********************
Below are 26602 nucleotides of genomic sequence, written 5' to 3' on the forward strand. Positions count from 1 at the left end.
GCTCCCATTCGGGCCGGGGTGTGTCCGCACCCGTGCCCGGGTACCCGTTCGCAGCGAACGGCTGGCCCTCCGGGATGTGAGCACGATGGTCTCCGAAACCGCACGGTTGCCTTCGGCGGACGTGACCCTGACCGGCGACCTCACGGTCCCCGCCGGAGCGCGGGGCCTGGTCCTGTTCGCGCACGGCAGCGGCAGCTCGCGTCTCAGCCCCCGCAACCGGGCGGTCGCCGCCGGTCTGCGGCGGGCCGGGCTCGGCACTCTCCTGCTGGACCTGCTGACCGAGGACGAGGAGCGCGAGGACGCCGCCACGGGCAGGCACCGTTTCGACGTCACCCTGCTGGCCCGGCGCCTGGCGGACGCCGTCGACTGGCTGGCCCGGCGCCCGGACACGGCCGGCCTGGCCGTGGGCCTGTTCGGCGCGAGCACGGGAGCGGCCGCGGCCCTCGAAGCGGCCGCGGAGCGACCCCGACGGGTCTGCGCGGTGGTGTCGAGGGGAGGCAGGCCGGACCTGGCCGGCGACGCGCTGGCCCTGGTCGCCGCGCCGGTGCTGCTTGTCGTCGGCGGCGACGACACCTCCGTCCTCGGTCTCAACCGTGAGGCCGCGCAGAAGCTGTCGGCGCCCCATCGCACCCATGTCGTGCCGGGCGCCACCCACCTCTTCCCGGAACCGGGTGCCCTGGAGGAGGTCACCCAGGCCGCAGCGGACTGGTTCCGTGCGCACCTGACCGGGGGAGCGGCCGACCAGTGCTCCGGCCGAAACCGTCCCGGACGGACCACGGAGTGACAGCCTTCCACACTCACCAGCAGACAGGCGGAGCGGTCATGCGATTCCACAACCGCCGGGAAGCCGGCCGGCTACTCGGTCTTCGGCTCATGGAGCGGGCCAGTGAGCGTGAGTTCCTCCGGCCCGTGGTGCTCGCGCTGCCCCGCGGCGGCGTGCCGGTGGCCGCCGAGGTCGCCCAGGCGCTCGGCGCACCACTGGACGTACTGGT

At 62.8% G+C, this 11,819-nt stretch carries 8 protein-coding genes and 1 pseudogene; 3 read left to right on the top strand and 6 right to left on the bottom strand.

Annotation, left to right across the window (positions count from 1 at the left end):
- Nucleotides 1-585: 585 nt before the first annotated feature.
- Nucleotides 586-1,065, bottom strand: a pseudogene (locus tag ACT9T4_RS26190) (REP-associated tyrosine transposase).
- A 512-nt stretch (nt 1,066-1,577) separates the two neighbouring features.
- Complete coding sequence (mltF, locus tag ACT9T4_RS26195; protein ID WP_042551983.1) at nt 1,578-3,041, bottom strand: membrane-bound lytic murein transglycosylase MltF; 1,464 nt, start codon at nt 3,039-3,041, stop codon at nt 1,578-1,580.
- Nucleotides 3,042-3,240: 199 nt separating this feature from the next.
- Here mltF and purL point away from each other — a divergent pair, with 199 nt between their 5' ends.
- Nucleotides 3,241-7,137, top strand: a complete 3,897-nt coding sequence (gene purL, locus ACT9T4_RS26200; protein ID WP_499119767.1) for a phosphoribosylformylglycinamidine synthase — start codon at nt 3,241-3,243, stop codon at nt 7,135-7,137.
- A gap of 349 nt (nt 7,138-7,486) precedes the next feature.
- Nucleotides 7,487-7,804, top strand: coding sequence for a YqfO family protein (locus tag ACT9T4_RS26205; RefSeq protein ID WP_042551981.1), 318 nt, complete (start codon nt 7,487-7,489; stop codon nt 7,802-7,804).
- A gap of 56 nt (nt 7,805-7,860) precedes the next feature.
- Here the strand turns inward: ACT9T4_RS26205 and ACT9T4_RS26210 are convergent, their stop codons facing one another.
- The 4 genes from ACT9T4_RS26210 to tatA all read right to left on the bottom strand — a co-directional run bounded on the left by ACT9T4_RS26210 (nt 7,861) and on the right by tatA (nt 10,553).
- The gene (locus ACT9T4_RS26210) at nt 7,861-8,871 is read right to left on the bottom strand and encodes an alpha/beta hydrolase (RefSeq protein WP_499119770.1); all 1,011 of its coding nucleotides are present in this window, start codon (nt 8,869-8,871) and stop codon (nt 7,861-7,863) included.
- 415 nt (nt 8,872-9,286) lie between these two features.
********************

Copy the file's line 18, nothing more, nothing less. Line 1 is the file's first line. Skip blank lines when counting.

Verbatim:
- 415 nt (nt 8,872-9,286) lie between these two features.